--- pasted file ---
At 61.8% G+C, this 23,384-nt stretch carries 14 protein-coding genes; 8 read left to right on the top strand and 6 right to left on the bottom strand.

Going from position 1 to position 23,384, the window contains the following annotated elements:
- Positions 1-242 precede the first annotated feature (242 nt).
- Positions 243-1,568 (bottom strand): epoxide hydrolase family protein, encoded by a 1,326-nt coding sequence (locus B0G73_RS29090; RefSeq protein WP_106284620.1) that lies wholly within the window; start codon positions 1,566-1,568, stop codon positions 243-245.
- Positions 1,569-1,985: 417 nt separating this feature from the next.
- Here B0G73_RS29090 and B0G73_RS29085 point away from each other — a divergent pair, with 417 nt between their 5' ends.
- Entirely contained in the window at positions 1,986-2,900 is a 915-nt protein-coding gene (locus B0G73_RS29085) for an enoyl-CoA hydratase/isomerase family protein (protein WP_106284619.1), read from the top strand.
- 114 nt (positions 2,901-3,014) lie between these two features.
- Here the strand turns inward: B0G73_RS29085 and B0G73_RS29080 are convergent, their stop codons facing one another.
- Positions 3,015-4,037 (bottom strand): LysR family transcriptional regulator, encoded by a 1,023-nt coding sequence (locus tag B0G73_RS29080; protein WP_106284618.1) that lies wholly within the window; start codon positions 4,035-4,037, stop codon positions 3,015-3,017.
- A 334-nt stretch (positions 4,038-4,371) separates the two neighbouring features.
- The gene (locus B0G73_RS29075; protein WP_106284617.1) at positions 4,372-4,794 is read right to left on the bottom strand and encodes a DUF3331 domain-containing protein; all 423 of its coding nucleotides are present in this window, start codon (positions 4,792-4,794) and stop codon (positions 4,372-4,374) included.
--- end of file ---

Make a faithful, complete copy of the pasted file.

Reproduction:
At 61.8% G+C, this 23,384-nt stretch carries 14 protein-coding genes; 8 read left to right on the top strand and 6 right to left on the bottom strand.

Going from position 1 to position 23,384, the window contains the following annotated elements:
- Positions 1-242 precede the first annotated feature (242 nt).
- Positions 243-1,568 (bottom strand): epoxide hydrolase family protein, encoded by a 1,326-nt coding sequence (locus B0G73_RS29090; RefSeq protein WP_106284620.1) that lies wholly within the window; start codon positions 1,566-1,568, stop codon positions 243-245.
- Positions 1,569-1,985: 417 nt separating this feature from the next.
- Here B0G73_RS29090 and B0G73_RS29085 point away from each other — a divergent pair, with 417 nt between their 5' ends.
- Entirely contained in the window at positions 1,986-2,900 is a 915-nt protein-coding gene (locus B0G73_RS29085) for an enoyl-CoA hydratase/isomerase family protein (protein WP_106284619.1), read from the top strand.
- 114 nt (positions 2,901-3,014) lie between these two features.
- Here the strand turns inward: B0G73_RS29085 and B0G73_RS29080 are convergent, their stop codons facing one another.
- Positions 3,015-4,037 (bottom strand): LysR family transcriptional regulator, encoded by a 1,023-nt coding sequence (locus tag B0G73_RS29080; protein WP_106284618.1) that lies wholly within the window; start codon positions 4,035-4,037, stop codon positions 3,015-3,017.
- A 334-nt stretch (positions 4,038-4,371) separates the two neighbouring features.
- The gene (locus B0G73_RS29075; protein WP_106284617.1) at positions 4,372-4,794 is read right to left on the bottom strand and encodes a DUF3331 domain-containing protein; all 423 of its coding nucleotides are present in this window, start codon (positions 4,792-4,794) and stop codon (positions 4,372-4,374) included.